Saturday, September 25, 2010

It's a zombie movie of a different sort

Zombies Anonymous (aka "Last Rites for the Dead") (2008)
Starring: Gina Ramsden, Joshua Nelson, Christa McNamee, and Mary Jo Verruto
Director: Marc Fratto
Rating: Eight of Ten Stars

The recently dead are rising into a state of undeath with their full faculties intact and society is struggling to cope. When Angela (Ramsden) is murdered by her abusive boyfriend (Nelson), she too rises from the dead. She first tries to conceal the fact that she is now dead so she can quietly carry on the business of living. Ultimately, she is forced to join other zombies in the fight for social justice and equal rights, in the violent battle against the anti-zombie movement led by the vicious Commandant (McNamee), and even to struggle against a cult of zombies that have become the monsters the living fear they are.

"Zombies Anonymous" is a cut above the vast majority of zombie movies from the past and present. It's got a better script, it's got superior camera work and make-up effects, and it's got a cast of very talented actors. In fact, it belongs on a level approaching "Dawn of the Dead" as far as the performance delivered by the cast and its effectiveness is delivering social commentary and satire while still remaining a perfectly straight and deadly serious horror movie. The intense plot twists and turns in the third act and the blood-drenched, dramatic climax is also one of the best finales to any zombie movie, period.

Director/screenwriter Marc Fratto has created a film that not only stands apart from most of the output from his fellow indie filmmakers but that also puts recent horror movies from major studios to shame. There may not be hoards of mindless, flesh-eating zombies roaming the streets in this film... but the monstrosity the unfortunate zombies in this story cause to be revealed in the average person is far more frightening. Like the best horror films (and sci-fi flicks for that matter), the worst monsters in the "Zombies Anonymous" aren't the creatures in the title but rather the humans that "fight" them.

First and foremost, Fratto made sure that he maximized the quality of the one thing that every indie producer has total control over: The script.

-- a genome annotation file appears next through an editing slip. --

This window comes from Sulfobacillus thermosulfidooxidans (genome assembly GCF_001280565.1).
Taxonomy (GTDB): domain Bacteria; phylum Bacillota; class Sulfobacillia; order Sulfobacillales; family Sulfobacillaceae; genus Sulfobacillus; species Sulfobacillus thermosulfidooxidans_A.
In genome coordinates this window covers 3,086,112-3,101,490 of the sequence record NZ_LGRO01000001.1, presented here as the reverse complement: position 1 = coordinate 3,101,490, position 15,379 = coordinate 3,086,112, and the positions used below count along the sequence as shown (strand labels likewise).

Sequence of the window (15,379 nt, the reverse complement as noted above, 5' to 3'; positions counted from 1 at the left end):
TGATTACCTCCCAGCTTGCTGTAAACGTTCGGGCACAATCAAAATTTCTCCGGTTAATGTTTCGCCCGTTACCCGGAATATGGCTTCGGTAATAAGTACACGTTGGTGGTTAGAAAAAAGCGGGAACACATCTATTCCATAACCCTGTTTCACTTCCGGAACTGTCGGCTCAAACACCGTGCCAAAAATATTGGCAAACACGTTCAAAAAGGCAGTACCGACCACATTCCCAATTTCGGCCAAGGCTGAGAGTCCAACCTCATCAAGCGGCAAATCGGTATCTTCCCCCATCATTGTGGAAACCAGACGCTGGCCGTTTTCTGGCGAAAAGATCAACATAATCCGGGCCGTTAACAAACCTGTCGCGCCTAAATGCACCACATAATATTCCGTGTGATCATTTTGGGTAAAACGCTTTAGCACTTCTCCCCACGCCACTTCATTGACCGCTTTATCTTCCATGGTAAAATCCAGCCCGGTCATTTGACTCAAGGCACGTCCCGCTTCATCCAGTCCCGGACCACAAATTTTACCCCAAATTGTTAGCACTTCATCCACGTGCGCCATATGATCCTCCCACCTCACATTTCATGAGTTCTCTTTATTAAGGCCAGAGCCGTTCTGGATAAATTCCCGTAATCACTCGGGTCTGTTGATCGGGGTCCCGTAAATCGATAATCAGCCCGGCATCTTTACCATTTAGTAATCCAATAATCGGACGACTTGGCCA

With the exception of a couple very minor logical flaws (ones that could perhaps even be dismissed as artifacts of a society falling apart in the face of a completely unexpected development but which feel more like plot conveniences if one is being perfectly objective), the script here is honed to perfection. The film is virtually free of padding and every line of dialogue is vibrant and necessary. Each major character even has their own unique way of speaking, the true hallmark of a well-written, well-polished script. The mirror it holds up to society and the issues of tolerance and how quickly we might all give way to bigotry are also explored in very clever ways--the zombies here are not threatening anyone but are as harmless as they were when they were fully alive yet they are still hated and abused, sometimes by those who used to be their friends and loved ones. Finally, the film offers some of the commentary on the modern, brand-name and consumption-driven business world. (Interestingly, the marketers and mega-corporations might well be the most accepting of the new "living dead" segment of the population in the film, as they quickly jump on the opportunity to market products to them. I'm not sure if it was a message that Fratto intended, but it's true that the smart businessman is the least bigoted person of all... your money spends the same no matter who you are.)

Second, Fratto didn't try to create scenes and effects that were beyond what he, his actors and special effects crew could effectively handle. Fratto also has an eye for staging and filming action, with the result that all the action and fight scenes in the film are convincing and realistic. The splatter effects are also extremely well done. (Angela's death at the beginning of the film was particularly excruciating and shocking.)

Finally, "Zombies Anonymous" features a cast of excellent actors. Almost everyone appearing clearly understands the different techniques that need to be employed when acting for a camera instead of an audience in a theatre (something all-too-rare among actors featured in low-budget films like this), and every important part is filled by someone with a level of talent that makes me hope they'll go onto bigger films and bigger paychecks in the future.

Gina Ramsden is particularly good in her part, portraying a character that could easily have come across either as a whiner or as a cliched battered woman if someone of lesser talent had been cast. Instead, Ramsden infuses Angela with a humanity and depth that makes the viewer feel deeply for her and gives the film an emotional center all-too-rarely found in zombie movies. We're already rooting for the zombies in this picture, but it’s the sympathy and emotional attachment to Angela that Ramsden's performance generates that really makes us hate the villains in this picture.

The final word is that "Zombies Anonymous" is the best zombie picture I've seen in years. With enough gore and violence to keep fans of modern zombie movie happy, enough character development, soul-wrenching horror and tragedy to keep fans of classic horror movies entertained, and enough intelligent content and social commentary to keep all but the most snobbish "intellectuals" engaged, this is a film all horror fans can appreciate.

You can also gain more information about the movie and see production stills by visiting the official website.